A. The North Carolina Wind Working group members have produced two fact sheets, developed and circulated a petition, and developed a Web site (www.wind.appstate.edu). We've prioritized counties based on the potential for wind energy development and have contacted county officials. We are currently working with one county in western North Carolina to draft a bill that would authorize decisions about wind energy development at the local level. We are planning another conference for fall 2005 and have implemented a small wind initiative, which includes a demonstration facility, anemometer loan program, and the publication of a state small wind guide. Many presentations and several workshops have been given in the region, and numerous articles have been published on the topic. Our recent work involves researching permitting policies throughout the rest of the country so that we can provide the state with information to help guide the development of our wind resources.

Q. Tell us about the small wind initiative at Appalachian State.

A. Our analyses of the North Carolina state wind map indicate that the western counties have almost 1 million acres of land area with Class 2 or higher wind resources, and we estimate that at least 70,000 property owners are in a Class 2 or greater wind resource area. We wanted to install some wind turbines, and we felt that the smaller-scale technology would be less controversial and would introduce the concept of wind energy to the public in a way that might lead to a greater acceptance of larger wind projects.

The initiative also fit well into the design/build philosophy of our Appropriate Technology program and provides the students and the community with a great opportunity to experience the technology and learn how to design, build, and maintain the technologies. The initiative is a collaborative project supported by the North Carolina State Energy Office, TVA, the U.S. DOE, and Appalachian State University. It has several major objectives:

  • Test and demonstrate a variety of commercially available small wind technologies. We currently lease a 5-acre parcel of land on Beech Mountain (5100') and have six operating turbines connected to the grid. The site is open to the public, and it will have educational signage and provide a place for hands-on workshops, as well as turbine research and testing.
  • Provide information and consulting services related to small wind technology to the public and establish a database of performance results for small wind turbines in the region. Our office handles calls and provides information, and we have an outstanding group of dedicated folks who manage our various programs.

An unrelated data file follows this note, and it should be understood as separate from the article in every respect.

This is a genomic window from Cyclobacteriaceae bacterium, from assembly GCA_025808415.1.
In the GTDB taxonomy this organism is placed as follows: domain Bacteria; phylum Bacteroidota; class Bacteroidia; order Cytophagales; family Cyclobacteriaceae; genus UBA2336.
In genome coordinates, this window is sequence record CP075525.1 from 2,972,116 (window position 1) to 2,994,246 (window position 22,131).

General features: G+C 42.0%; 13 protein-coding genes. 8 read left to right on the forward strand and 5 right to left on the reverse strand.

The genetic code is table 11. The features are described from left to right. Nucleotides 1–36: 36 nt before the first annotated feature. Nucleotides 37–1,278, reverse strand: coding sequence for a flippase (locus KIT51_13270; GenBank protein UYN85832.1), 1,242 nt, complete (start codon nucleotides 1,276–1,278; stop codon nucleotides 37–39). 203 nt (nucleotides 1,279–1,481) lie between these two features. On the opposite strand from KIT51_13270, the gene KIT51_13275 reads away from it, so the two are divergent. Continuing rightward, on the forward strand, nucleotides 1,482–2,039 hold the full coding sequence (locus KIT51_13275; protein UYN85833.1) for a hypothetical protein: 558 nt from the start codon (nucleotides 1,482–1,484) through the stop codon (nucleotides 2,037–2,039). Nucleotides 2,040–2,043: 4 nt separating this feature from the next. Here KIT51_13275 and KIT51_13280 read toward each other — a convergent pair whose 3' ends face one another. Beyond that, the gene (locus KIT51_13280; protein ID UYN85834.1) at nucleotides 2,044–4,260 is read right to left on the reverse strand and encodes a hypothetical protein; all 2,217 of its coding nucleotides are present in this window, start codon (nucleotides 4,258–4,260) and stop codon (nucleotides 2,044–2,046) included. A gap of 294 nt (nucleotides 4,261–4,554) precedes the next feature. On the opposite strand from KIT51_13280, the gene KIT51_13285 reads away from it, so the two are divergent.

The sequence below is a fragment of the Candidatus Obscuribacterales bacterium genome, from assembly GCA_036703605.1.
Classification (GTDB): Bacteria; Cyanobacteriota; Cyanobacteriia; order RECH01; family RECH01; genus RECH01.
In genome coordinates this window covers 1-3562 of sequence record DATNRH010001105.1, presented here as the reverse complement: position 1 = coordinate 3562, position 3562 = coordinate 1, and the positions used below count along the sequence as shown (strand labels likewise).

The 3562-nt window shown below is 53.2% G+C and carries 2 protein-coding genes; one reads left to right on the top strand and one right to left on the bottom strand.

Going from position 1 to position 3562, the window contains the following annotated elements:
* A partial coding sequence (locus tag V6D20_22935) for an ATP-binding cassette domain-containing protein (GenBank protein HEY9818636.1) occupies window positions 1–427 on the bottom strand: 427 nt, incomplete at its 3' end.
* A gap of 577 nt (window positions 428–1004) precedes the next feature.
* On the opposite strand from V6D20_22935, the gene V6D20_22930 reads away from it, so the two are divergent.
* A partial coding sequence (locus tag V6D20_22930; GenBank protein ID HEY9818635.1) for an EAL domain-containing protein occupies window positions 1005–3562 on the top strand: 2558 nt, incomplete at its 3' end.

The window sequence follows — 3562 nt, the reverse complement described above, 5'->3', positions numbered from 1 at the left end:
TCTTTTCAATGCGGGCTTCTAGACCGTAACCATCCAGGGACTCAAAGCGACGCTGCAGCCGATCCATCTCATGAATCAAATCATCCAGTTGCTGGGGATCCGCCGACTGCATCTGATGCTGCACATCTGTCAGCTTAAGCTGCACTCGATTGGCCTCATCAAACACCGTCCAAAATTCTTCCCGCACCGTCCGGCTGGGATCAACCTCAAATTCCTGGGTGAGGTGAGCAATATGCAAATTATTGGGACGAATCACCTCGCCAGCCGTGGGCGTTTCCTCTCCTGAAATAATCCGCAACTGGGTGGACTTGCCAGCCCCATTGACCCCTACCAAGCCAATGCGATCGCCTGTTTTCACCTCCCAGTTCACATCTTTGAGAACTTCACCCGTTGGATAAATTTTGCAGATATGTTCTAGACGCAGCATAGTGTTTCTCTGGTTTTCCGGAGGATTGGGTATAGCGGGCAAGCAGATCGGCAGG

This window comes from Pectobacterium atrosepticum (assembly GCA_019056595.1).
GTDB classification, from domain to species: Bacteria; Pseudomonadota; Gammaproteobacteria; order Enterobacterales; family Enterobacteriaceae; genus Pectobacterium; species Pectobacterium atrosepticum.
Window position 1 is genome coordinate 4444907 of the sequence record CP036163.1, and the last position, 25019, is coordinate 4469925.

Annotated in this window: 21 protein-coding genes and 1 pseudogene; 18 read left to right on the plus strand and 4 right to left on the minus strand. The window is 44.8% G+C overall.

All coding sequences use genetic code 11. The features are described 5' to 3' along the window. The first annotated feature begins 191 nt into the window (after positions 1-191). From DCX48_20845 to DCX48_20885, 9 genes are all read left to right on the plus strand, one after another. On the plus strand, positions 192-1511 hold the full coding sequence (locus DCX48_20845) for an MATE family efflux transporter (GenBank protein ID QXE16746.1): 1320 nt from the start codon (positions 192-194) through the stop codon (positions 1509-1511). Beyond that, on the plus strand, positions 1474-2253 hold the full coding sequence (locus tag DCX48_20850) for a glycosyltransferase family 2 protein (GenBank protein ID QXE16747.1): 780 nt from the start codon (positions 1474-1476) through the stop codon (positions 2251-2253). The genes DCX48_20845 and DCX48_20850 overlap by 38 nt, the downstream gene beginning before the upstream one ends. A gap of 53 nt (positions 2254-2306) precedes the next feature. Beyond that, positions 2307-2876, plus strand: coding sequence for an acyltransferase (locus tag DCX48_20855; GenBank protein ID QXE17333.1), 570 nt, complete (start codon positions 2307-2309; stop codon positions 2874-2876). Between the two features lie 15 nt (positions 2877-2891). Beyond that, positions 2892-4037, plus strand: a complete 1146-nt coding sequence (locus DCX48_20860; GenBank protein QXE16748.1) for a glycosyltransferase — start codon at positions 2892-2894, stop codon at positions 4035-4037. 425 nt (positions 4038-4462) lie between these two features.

• Identify and contact the owners of land with good wind resources. Using GIS software, we combined the state wind map with county tax map information to identify landowners in Class 3 or greater wind resource areas. We developed a postcard and mailed it to 16,000 families, along with our 2005 workshop series brochure. The postcard provided addresses for companies in the region involved in designing and installing renewable energy equipment, addresses for manufacturers, and our Web site URL and workshop schedule.
  • Operate an anemometer loan program. We currently have five 20-meter towers and NRG explorer data loggers that we loan to interested property owners in the western part of the state.
  • Organize, advertise, and host a series of workshops on small wind technology, using a combination of national and international experts and regional resources. We hosted four workshops in Fall 2004, and we're planning a seven-workshop series for 2005.

Q. Tell us about the North Carolina's Mountain Ridge Protection Act and how it may affect wind energy development over the next five years.

A. The Mountain Ridge Protection Act was passed in 1983 after a 10-story condominium was constructed on a mountain in the region. The law prevents any structures over 40 feet tall from being constructed on mountain ridges over 3,000 feet. Clear exemptions were made for communication and electrical transmission towers, including an ambiguously worded exemption for windmills.

When TVA proposed a wind project on a mountain ridge close to the North Carolina border, Roy Cooper, the North Carolina Attorney General, wrote a letter to TVA stating that the ridge law exemption for windmills did not include a project of this scale. Cooper said that the site could be problematic because it was so close to North Carolina. TVA built the project on Buffalo Mountain instead.

I believe Cooper's interpretation is incorrect, and I hope that the issue will be clarified soon. I've spoken with two of the legislators involved in the creation and passage of the law, and they both believe that the exemption includes all wind energy technologies and that it was directly related to and precipitated by the 2-MW Mod-1 project in Boone, the need for alternative sources of energy, and the early '80s wind-mapping work that showed excellent wind resources in the North Carolina mountains.